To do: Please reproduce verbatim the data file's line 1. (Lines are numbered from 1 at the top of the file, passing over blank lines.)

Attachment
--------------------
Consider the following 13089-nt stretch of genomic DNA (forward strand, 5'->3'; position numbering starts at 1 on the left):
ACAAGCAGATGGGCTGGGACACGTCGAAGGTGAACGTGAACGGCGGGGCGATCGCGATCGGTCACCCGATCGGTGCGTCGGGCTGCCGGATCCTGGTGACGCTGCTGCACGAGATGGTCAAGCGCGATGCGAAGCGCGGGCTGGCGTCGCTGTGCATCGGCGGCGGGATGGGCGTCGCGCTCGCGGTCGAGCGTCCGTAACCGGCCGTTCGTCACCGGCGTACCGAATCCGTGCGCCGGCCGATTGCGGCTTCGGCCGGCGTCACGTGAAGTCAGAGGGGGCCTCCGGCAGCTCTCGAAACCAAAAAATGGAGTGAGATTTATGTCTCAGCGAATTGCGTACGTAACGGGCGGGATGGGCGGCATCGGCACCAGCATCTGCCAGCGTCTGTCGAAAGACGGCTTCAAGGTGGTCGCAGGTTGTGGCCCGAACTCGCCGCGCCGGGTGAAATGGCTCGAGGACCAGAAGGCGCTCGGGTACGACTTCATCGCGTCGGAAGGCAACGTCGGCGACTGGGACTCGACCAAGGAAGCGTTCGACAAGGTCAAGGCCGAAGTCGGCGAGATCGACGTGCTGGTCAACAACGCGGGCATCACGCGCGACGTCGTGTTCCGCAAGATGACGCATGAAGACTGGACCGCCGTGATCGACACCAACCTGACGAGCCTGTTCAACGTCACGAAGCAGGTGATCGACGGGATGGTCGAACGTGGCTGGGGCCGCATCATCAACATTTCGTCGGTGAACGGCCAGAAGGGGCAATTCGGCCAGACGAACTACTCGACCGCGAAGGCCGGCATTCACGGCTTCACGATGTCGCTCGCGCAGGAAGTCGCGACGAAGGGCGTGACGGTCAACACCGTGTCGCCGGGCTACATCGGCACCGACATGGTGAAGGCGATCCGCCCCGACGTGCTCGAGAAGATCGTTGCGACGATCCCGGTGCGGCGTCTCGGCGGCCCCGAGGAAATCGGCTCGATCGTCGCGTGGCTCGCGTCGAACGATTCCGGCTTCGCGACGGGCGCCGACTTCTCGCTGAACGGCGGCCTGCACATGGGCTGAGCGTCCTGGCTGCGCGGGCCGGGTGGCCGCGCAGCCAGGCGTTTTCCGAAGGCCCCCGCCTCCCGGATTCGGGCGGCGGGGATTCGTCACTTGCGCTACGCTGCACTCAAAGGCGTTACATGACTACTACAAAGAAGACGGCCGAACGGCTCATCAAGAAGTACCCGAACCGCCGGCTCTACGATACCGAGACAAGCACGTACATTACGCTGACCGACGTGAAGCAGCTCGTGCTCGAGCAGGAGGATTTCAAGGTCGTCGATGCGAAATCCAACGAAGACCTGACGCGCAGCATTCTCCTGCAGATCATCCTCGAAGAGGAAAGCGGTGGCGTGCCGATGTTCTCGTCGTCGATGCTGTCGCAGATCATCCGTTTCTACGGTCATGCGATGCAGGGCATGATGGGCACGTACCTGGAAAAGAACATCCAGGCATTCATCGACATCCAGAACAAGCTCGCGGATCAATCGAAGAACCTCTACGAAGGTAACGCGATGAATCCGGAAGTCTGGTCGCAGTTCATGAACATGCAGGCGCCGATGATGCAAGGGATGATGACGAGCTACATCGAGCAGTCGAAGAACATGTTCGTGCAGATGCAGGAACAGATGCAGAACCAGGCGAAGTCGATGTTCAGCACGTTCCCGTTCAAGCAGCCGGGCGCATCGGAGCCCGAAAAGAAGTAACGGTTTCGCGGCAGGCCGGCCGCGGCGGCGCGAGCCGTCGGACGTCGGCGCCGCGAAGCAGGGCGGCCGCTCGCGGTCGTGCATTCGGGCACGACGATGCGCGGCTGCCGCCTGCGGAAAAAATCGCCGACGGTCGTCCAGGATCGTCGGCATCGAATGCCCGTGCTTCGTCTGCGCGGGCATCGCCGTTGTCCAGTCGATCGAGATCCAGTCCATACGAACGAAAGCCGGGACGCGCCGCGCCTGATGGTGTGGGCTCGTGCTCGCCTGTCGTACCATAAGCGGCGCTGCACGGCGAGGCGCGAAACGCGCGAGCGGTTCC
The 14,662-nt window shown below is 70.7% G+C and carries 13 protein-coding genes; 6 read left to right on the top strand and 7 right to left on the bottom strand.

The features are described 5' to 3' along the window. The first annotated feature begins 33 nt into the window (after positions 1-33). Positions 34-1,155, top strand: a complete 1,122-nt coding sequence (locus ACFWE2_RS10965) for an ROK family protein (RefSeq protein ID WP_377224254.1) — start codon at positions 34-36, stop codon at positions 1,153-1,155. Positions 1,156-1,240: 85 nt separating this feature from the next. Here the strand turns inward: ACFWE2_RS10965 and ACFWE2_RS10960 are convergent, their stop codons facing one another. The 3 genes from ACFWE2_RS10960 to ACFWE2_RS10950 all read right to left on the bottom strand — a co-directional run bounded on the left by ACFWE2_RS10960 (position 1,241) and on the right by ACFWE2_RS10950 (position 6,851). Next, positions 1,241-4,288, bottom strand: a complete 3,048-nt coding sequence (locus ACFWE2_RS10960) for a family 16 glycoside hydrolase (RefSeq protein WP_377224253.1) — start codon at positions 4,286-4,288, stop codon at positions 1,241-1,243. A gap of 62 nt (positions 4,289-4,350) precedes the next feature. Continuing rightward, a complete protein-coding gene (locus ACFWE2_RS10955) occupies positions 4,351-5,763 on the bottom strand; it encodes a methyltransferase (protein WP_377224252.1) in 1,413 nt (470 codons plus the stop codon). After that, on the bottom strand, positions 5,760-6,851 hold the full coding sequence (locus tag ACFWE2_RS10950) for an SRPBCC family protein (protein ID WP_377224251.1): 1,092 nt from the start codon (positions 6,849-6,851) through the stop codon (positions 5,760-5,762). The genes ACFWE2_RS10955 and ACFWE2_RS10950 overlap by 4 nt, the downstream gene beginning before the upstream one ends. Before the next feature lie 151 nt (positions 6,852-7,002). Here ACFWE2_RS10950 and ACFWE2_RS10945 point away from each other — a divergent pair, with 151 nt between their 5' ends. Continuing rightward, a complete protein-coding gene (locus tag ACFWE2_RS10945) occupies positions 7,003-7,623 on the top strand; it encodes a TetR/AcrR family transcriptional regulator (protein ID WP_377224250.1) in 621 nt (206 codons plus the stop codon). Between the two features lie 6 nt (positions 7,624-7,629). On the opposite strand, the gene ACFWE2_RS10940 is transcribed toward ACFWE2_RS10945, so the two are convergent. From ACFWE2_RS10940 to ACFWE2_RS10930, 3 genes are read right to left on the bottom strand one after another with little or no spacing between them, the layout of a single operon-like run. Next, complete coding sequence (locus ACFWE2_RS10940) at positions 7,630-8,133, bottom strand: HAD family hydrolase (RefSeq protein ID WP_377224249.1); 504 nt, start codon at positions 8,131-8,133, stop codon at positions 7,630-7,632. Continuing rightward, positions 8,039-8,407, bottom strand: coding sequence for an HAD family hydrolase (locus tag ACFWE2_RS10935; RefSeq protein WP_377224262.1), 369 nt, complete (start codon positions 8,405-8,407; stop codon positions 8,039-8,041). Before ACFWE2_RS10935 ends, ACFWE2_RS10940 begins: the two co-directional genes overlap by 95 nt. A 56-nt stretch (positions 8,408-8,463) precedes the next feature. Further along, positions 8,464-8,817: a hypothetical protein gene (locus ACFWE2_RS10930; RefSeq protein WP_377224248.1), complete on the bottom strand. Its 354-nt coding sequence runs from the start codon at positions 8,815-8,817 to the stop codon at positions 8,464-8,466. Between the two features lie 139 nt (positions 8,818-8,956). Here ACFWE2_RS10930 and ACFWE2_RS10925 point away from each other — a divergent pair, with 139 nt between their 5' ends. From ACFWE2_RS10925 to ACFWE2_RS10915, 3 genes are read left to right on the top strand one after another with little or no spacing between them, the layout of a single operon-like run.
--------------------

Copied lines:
Consider the following 13089-nt stretch of genomic DNA (forward strand, 5'->3'; position numbering starts at 1 on the left):